Muffintree’s review published on Letterboxd:
"Will they lead the same sorry lives that we have?"
A light-hearted story viewing life in Japan through the eyes of children pivots abruptly in the last act and becomes a powerful meditation on family dynamics, social class and the nature of Japanese masculinity in the 1930s. Then you realize it wasn't an abrupt pivot at all because Ozu had been setting up this meditation all along with his carefully-chosen shots and narrative structure that parallels the lives of adults and children within Japan's social and cultural framework. Then you remember that Ozu is better at this than any other filmmaker in history and wonder why you didn't see it coming. Then you push "Good Morning" to the top of your watchlist.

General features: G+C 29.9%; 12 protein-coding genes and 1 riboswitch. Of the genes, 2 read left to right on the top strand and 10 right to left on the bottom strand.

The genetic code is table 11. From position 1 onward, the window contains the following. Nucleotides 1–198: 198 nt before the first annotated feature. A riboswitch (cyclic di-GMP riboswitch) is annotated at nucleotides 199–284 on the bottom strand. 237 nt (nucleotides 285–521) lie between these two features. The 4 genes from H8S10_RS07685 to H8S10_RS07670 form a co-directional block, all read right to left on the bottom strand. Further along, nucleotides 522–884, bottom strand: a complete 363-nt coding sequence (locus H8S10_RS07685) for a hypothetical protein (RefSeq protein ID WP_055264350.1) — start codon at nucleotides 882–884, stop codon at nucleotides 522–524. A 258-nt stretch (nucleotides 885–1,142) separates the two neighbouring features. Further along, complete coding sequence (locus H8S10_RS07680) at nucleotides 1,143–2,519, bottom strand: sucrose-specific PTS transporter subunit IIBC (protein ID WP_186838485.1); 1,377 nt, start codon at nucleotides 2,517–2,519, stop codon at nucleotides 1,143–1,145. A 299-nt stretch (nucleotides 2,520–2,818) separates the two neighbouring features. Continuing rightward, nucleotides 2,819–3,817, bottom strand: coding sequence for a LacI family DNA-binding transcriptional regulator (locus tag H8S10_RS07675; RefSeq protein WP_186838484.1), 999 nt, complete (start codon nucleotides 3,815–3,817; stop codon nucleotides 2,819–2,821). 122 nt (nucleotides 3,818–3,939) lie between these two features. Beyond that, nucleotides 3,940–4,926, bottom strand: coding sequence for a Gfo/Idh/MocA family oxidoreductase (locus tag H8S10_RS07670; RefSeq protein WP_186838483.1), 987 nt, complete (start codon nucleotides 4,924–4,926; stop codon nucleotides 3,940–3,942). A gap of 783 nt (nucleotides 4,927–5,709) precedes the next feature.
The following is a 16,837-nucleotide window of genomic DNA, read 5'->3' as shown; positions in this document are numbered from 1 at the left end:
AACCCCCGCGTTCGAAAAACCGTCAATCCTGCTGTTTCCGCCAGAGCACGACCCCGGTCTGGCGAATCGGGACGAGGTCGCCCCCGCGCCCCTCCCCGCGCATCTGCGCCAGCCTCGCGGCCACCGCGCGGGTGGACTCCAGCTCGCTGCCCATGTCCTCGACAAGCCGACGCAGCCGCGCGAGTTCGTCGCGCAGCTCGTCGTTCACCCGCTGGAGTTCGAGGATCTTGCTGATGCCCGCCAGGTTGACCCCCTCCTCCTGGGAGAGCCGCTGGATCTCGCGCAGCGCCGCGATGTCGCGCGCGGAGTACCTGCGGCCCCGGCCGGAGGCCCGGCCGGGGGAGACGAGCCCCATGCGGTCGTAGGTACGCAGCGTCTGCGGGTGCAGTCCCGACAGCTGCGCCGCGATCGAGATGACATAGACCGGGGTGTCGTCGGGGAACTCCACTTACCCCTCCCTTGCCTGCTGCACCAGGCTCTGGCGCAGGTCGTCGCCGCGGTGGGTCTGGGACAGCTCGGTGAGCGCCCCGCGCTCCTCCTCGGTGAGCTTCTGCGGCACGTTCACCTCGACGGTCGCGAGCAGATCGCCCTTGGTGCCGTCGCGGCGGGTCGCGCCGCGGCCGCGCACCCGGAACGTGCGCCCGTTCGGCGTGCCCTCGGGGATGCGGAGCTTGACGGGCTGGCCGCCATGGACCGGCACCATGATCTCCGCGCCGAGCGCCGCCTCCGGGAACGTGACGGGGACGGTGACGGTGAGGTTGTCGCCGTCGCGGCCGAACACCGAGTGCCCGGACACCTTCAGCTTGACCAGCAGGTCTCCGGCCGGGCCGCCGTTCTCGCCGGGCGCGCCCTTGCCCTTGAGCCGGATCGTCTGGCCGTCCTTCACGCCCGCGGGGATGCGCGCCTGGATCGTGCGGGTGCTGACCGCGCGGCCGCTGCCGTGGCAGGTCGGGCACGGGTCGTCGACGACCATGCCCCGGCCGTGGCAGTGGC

Special kudos to Mitsuko Yoshikawa for her subtle performance as the mother who holds the family together by negotiating the father's wounded pride and the sons' mounting awareness that the world is fundamentally unfair.